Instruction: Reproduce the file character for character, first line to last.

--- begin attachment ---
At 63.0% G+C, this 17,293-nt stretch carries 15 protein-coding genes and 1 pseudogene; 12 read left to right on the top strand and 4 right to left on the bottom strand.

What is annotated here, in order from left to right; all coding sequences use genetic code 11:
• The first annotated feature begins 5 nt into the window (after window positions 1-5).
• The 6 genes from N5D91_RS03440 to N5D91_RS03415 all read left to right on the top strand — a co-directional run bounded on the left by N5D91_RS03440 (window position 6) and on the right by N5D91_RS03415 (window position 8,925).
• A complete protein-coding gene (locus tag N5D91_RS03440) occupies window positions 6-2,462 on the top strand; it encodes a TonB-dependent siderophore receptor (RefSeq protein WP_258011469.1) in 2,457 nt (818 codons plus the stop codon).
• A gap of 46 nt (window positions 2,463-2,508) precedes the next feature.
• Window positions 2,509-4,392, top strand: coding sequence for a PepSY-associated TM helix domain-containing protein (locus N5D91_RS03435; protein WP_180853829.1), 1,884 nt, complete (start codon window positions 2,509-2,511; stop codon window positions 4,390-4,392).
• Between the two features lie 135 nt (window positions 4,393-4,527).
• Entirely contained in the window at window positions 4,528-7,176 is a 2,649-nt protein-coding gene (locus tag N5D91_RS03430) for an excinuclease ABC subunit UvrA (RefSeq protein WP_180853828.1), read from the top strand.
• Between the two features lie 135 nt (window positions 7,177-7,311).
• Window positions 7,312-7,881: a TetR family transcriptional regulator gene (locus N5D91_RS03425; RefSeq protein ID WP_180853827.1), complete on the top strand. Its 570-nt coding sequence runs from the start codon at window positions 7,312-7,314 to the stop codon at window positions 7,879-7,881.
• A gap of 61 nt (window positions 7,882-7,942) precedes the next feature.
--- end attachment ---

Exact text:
At 63.0% G+C, this 17,293-nt stretch carries 15 protein-coding genes and 1 pseudogene; 12 read left to right on the top strand and 4 right to left on the bottom strand.

What is annotated here, in order from left to right; all coding sequences use genetic code 11:
• The first annotated feature begins 5 nt into the window (after window positions 1-5).
• The 6 genes from N5D91_RS03440 to N5D91_RS03415 all read left to right on the top strand — a co-directional run bounded on the left by N5D91_RS03440 (window position 6) and on the right by N5D91_RS03415 (window position 8,925).
• A complete protein-coding gene (locus tag N5D91_RS03440) occupies window positions 6-2,462 on the top strand; it encodes a TonB-dependent siderophore receptor (RefSeq protein WP_258011469.1) in 2,457 nt (818 codons plus the stop codon).
• A gap of 46 nt (window positions 2,463-2,508) precedes the next feature.
• Window positions 2,509-4,392, top strand: coding sequence for a PepSY-associated TM helix domain-containing protein (locus N5D91_RS03435; protein WP_180853829.1), 1,884 nt, complete (start codon window positions 2,509-2,511; stop codon window positions 4,390-4,392).
• Between the two features lie 135 nt (window positions 4,393-4,527).
• Entirely contained in the window at window positions 4,528-7,176 is a 2,649-nt protein-coding gene (locus tag N5D91_RS03430) for an excinuclease ABC subunit UvrA (RefSeq protein WP_180853828.1), read from the top strand.
• Between the two features lie 135 nt (window positions 7,177-7,311).
• Window positions 7,312-7,881: a TetR family transcriptional regulator gene (locus N5D91_RS03425; RefSeq protein ID WP_180853827.1), complete on the top strand. Its 570-nt coding sequence runs from the start codon at window positions 7,312-7,314 to the stop codon at window positions 7,879-7,881.
• A gap of 61 nt (window positions 7,882-7,942) precedes the next feature.